Air traffic controllers keep air traffic flying safely and efficiently. They help pilots to take off and land safely, and make sure that planes are kept a safe distance apart.
Air traffic controllers are responsible for a particular section of airspace. They are in frequent radio contact with pilots flying over their section, giving them instructions, advice and information. Air traffic controllers have different duties according to where they are based.
Area controllers are based away from airports at control centres. They direct planes in flight and give them the most efficient route to their destination. Using radar and computer technology they can track the exact position of each aircraft. They also use radar to keep traffic separated in the air. Most air traffic controllers work as area controllers.
Approach controllers take over as the aircraft approaches the airport. They are responsible for deciding when and where each plane should land, and guiding them into the most efficient order.
Aerodrome controllers look after the plane as it comes into the airport. They guide it to a safe landing and into a parking stand. In very busy airports, they could be either air controllers, who look after the plane during landing, or ground controllers, who take over once it has touched down. Aerodrome controllers also guide aircraft during take-off, seeing them safely from the parking stands onto the runway and into the air.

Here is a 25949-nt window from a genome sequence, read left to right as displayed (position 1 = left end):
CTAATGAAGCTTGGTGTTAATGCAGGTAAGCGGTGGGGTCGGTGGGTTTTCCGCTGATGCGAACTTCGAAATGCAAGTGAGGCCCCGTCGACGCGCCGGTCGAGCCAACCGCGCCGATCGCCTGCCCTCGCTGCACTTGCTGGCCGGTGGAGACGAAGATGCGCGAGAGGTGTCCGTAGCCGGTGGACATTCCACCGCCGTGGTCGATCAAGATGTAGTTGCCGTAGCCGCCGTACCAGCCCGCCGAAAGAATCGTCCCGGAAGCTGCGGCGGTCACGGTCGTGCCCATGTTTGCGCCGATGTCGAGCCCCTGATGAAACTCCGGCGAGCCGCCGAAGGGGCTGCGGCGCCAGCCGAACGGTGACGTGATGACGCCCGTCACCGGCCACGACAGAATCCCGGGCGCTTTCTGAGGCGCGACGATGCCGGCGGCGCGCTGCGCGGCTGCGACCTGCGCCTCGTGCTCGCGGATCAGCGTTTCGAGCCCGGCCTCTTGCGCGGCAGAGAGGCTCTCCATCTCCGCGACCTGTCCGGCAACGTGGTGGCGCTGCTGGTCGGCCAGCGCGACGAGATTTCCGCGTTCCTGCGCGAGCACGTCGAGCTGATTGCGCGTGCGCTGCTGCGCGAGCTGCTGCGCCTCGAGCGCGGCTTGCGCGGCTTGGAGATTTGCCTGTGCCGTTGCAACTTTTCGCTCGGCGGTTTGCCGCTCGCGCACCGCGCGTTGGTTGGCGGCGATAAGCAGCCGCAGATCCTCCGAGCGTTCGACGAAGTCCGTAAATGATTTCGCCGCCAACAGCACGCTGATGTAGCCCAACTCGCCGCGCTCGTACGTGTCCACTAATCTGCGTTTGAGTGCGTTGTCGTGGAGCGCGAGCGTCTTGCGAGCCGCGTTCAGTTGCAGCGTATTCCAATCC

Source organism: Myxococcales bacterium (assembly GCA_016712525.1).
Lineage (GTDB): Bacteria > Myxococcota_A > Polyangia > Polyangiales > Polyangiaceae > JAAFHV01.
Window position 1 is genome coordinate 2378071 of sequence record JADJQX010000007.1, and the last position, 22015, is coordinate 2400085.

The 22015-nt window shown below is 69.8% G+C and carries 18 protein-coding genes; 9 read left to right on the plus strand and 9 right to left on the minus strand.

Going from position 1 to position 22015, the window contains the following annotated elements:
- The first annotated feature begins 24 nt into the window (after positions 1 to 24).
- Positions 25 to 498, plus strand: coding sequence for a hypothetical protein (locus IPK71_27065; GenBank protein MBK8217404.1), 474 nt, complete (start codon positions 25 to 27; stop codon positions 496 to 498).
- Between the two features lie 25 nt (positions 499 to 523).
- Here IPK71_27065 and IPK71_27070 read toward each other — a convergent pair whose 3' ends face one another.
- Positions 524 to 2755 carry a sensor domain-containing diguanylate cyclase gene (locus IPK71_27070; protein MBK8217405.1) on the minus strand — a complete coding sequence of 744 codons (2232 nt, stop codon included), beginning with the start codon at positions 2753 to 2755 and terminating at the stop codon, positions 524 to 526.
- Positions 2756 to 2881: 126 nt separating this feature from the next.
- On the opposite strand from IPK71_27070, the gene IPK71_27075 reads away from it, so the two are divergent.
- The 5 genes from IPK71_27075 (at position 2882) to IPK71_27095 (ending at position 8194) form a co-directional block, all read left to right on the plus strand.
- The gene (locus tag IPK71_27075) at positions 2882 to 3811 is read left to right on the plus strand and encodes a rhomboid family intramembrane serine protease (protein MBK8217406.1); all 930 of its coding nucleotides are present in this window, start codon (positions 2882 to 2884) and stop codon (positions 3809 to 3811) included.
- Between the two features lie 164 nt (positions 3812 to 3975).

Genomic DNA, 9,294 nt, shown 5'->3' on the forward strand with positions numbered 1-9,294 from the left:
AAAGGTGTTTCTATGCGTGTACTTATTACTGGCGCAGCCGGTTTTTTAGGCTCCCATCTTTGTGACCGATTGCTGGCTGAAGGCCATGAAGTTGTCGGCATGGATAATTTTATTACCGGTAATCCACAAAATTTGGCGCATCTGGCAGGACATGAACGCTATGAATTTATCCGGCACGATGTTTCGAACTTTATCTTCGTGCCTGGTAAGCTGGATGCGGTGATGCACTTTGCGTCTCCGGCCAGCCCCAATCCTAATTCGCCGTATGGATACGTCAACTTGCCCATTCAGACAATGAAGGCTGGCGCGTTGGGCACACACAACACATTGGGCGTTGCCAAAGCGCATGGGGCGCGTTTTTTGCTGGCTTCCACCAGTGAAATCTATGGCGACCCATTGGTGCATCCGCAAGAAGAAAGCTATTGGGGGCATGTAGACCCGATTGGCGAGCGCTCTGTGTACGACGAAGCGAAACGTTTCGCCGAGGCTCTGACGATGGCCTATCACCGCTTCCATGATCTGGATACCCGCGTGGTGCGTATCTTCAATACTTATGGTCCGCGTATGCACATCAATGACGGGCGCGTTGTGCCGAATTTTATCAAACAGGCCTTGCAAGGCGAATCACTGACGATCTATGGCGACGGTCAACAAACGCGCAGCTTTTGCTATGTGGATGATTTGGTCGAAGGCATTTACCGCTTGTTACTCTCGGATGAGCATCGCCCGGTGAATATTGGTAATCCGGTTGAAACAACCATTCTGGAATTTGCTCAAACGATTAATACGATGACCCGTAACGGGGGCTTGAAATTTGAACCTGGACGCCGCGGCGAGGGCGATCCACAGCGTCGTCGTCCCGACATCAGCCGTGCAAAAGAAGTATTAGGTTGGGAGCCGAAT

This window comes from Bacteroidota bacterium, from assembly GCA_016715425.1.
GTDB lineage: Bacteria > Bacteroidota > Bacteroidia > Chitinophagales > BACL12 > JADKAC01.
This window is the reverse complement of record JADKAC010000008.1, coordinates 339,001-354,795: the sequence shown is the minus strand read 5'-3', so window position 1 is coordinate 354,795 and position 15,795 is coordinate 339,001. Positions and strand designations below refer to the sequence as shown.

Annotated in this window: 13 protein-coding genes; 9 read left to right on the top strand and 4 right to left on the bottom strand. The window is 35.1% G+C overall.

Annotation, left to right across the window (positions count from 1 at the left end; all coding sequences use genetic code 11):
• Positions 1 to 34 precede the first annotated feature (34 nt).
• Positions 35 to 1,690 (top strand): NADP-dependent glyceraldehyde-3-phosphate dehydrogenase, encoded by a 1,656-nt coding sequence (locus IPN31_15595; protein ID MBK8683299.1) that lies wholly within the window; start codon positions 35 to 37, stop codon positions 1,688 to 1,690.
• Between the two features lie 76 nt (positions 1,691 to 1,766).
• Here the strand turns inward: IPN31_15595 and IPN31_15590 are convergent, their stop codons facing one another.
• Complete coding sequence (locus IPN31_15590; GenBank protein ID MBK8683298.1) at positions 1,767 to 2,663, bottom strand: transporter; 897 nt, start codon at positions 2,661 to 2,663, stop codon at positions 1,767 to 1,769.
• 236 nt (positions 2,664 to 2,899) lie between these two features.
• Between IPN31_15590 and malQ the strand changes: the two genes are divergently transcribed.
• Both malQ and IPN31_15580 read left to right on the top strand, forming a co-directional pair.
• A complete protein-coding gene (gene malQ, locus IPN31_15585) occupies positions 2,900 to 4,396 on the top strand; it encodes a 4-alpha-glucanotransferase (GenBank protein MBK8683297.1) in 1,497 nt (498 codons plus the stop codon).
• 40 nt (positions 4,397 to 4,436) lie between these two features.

Air traffic controllers also respond to distress calls - for example, if light aircraft pilots lose their way, controllers give them information about their exact position.
Air traffic controllers work shifts, covering days, nights, weekends and public holidays. During shifts, they can guide several aircraft for up to one and a half hours, followed by a half-hour break between each session.
They spend most of their working time sitting at a workstation using computers, radar displays and radio equipment to gather and interpret data, communicating with pilots through a headset.
To be an air traffic controller you should:
Some air traffic controllers work in control towers at airports, but most are based in control centres. The area control centre at Prestwick, near Glasgow deals with flights in Scottish airspace and parts of the North Atlantic. A new control centre at Swanwick has taken over control of airspace in England and Wales. It is the biggest and most advanced air traffic centre in the world. Around 650 air traffic controllers, engineers and other skilled staff are based there.
Opportunities exist with the Royal Air Force.
After a few years experience as an air traffic controller there may be opportunities to move into training and assessing prospective new air traffic controllers. Another route is to become an Operational Watch Supervisor in charge of other ATCOs.
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